2. I am surprised that polls say that 27% Hillary supporters would vote for McCain anyway. Are they voting for gender issues or a political issues? If someone is willing to throw their votes around that easy, why are they voting? This is why I am not a big fan for “Get the Vote Out” campaigns. You are pushing or persuading an uninterested person to take the time to make an informed decision and that isn’t going to happen. They will go with the slickest ad or what their friends or family does.

  3. I took a look at the Hillary Clinton forums last night, and all of it was stuff like “BAIL ON OBAMA, PALIN IS A WOMAN”. Any issues were forgotten, just because Palin is a woman. This election is becoming more and more of a gimmick.

    Also interesting is that there’s some rising discussion that Sara’s kid with Downs syndrome might not be hers after all, but it might belong to her daughter instead.

  4. Pallin’s extreme pro-life position is being presented as the wonderful story of the mother-to-be (Pallin) who refused to abort her fetus when told of its downs syndrome defect. Firstly, is testing for downs syndrome routine? Especially when testing involves the prompting of amniocentesis which carries a risk of inducing miscarriage (often of a healthy fetus)? Secondly, this was the same pregnancy she refused to birth when her water broke while conferencing in one city, choosing to complete the conference and fly all the way to Alaska. I thought birthing involves non-voluntary contraptions naturally designed to push the baby out. This would mean, if I am not mistaken, that the physical act of the holding up the birthing could have caused serious risks of defects in the new baby. There is risk (connected to a child’s development) when denied oxygen at birth.

    I welcome anyone to correct me. Pallin’s gun-tooting, creationist, extreme pro-life positions are dangerous –regardless of whether or not she is “the most popular US governor” –we forget this was in a state of 9000 or so people.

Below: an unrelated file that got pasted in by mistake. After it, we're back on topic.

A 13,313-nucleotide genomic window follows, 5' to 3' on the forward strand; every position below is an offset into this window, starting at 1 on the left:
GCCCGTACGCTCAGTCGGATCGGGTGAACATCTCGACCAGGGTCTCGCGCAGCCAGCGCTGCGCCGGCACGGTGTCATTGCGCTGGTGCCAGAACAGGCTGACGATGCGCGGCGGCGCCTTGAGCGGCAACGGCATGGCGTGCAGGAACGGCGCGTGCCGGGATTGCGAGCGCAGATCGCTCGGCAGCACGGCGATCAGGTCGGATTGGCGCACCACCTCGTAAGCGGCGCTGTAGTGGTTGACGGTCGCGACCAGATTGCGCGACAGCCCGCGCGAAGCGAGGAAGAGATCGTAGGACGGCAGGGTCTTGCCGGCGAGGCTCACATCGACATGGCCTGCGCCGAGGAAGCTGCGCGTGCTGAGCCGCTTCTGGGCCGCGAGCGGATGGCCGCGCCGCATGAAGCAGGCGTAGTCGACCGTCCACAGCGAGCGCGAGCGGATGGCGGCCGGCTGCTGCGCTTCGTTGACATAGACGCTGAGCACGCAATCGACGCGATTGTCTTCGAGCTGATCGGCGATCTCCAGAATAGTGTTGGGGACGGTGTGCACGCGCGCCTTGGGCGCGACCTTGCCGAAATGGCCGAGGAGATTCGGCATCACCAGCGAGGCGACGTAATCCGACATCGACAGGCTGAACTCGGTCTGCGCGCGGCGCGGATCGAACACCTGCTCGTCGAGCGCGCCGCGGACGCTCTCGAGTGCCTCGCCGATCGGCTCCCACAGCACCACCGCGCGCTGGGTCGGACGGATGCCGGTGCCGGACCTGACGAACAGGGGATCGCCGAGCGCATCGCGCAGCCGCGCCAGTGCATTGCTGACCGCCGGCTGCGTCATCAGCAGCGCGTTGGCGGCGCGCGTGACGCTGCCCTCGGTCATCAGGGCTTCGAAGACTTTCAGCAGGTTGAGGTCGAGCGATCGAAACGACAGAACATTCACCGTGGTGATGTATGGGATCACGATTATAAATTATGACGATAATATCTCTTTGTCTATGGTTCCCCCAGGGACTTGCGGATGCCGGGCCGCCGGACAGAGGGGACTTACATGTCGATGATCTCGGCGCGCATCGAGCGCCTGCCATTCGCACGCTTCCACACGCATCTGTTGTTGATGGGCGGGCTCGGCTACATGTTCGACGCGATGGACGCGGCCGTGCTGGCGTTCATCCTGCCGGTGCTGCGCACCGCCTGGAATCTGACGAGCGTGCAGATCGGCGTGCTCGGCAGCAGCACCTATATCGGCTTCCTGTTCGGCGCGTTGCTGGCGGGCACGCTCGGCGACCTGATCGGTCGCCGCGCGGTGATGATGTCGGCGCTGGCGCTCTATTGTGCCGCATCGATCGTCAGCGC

5. To keep on Phil’s pandering comments, when an election cycles turns into identity politics verses core values (liberalism vs. conservatism or capitalism vs socialism ), the candidates make campaign choices that will garnish the most votes by targeting groups that are associated with that identity.

    As a VP choice strategy goes, John McCain wins this battle. Biden is chosen to combat Obama’s vapid record and compete with McCain’s record, while Palin is chosen to secure the conservative base (something McCain did not have) and (a bonus now) add the women voters disenfranchised by Obama’s poor handling of Hillary (so much for the unity candidate).

    John McCain, the Maverick, has the only women on the ticket (pretty Maverick like). Obama, the candidate of change, has a man on the ticket that has served longer in Washington DC then the ‘old wrinkled white haired dude” McCain. (What change?)

    So as Phil puts it, “will this particular pandering attempt accomplish its goal?” – I think so.

  6. The more I watch the election and see each side talk with blinders on, I find that the pandering works. Style over substance.

    Many on both sides are talking about the historic nature but not really talking about issues nor are there many questions about issues .

    I rarely see people move from the east side of the river to the west side of Portland. Pepsi fans don’t drink coke.

    As with advertising you have to get the attention of the people somewhat interested in your product. Obama and Palin do that for each side.